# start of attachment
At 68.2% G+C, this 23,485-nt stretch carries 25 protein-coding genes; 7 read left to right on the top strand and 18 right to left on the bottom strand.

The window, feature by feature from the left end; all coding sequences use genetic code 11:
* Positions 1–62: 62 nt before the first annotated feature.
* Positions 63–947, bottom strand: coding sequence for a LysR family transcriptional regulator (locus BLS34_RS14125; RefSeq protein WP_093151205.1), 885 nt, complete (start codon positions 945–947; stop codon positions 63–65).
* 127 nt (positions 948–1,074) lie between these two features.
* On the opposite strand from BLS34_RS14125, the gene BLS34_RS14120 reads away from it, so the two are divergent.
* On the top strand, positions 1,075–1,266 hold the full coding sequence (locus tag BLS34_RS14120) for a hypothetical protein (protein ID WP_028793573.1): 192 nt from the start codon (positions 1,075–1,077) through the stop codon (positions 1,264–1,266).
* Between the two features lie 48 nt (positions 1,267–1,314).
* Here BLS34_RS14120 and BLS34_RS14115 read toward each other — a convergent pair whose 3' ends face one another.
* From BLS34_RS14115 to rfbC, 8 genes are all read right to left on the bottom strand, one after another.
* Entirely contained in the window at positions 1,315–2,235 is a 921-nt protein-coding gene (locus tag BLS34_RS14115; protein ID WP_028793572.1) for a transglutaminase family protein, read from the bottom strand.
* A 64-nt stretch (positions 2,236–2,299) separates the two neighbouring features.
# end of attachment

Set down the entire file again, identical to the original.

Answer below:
At 68.2% G+C, this 23,485-nt stretch carries 25 protein-coding genes; 7 read left to right on the top strand and 18 right to left on the bottom strand.

The window, feature by feature from the left end; all coding sequences use genetic code 11:
* Positions 1–62: 62 nt before the first annotated feature.
* Positions 63–947, bottom strand: coding sequence for a LysR family transcriptional regulator (locus BLS34_RS14125; RefSeq protein WP_093151205.1), 885 nt, complete (start codon positions 945–947; stop codon positions 63–65).
* 127 nt (positions 948–1,074) lie between these two features.
* On the opposite strand from BLS34_RS14125, the gene BLS34_RS14120 reads away from it, so the two are divergent.
* On the top strand, positions 1,075–1,266 hold the full coding sequence (locus tag BLS34_RS14120) for a hypothetical protein (protein ID WP_028793573.1): 192 nt from the start codon (positions 1,075–1,077) through the stop codon (positions 1,264–1,266).
* Between the two features lie 48 nt (positions 1,267–1,314).
* Here BLS34_RS14120 and BLS34_RS14115 read toward each other — a convergent pair whose 3' ends face one another.
* From BLS34_RS14115 to rfbC, 8 genes are all read right to left on the bottom strand, one after another.
* Entirely contained in the window at positions 1,315–2,235 is a 921-nt protein-coding gene (locus tag BLS34_RS14115; protein ID WP_028793572.1) for a transglutaminase family protein, read from the bottom strand.
* A 64-nt stretch (positions 2,236–2,299) separates the two neighbouring features.